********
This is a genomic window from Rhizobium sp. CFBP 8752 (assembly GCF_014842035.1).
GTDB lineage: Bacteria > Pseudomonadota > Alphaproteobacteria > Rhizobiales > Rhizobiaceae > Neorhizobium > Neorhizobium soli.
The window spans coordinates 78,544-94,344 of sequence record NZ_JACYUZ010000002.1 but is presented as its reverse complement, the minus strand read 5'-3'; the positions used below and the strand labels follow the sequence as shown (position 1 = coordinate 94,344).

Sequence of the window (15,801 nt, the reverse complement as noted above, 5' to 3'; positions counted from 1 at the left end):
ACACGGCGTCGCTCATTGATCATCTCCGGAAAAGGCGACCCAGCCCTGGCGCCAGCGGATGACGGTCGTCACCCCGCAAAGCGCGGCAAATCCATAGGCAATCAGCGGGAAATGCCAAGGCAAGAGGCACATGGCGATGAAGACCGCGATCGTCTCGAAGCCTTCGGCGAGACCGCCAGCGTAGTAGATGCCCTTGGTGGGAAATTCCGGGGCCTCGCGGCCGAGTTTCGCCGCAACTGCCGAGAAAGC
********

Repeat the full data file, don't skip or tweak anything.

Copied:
This is a genomic window from Rhizobium sp. CFBP 8752 (assembly GCF_014842035.1).
GTDB lineage: Bacteria > Pseudomonadota > Alphaproteobacteria > Rhizobiales > Rhizobiaceae > Neorhizobium > Neorhizobium soli.
The window spans coordinates 78,544-94,344 of sequence record NZ_JACYUZ010000002.1 but is presented as its reverse complement, the minus strand read 5'-3'; the positions used below and the strand labels follow the sequence as shown (position 1 = coordinate 94,344).

Sequence of the window (15,801 nt, the reverse complement as noted above, 5' to 3'; positions counted from 1 at the left end):
ACACGGCGTCGCTCATTGATCATCTCCGGAAAAGGCGACCCAGCCCTGGCGCCAGCGGATGACGGTCGTCACCCCGCAAAGCGCGGCAAATCCATAGGCAATCAGCGGGAAATGCCAAGGCAAGAGGCACATGGCGATGAAGACCGCGATCGTCTCGAAGCCTTCGGCGAGACCGCCAGCGTAGTAGATGCCCTTGGTGGGAAATTCCGGGGCCTCGCGGCCGAGTTTCGCCGCAACTGCCGAGAAAGC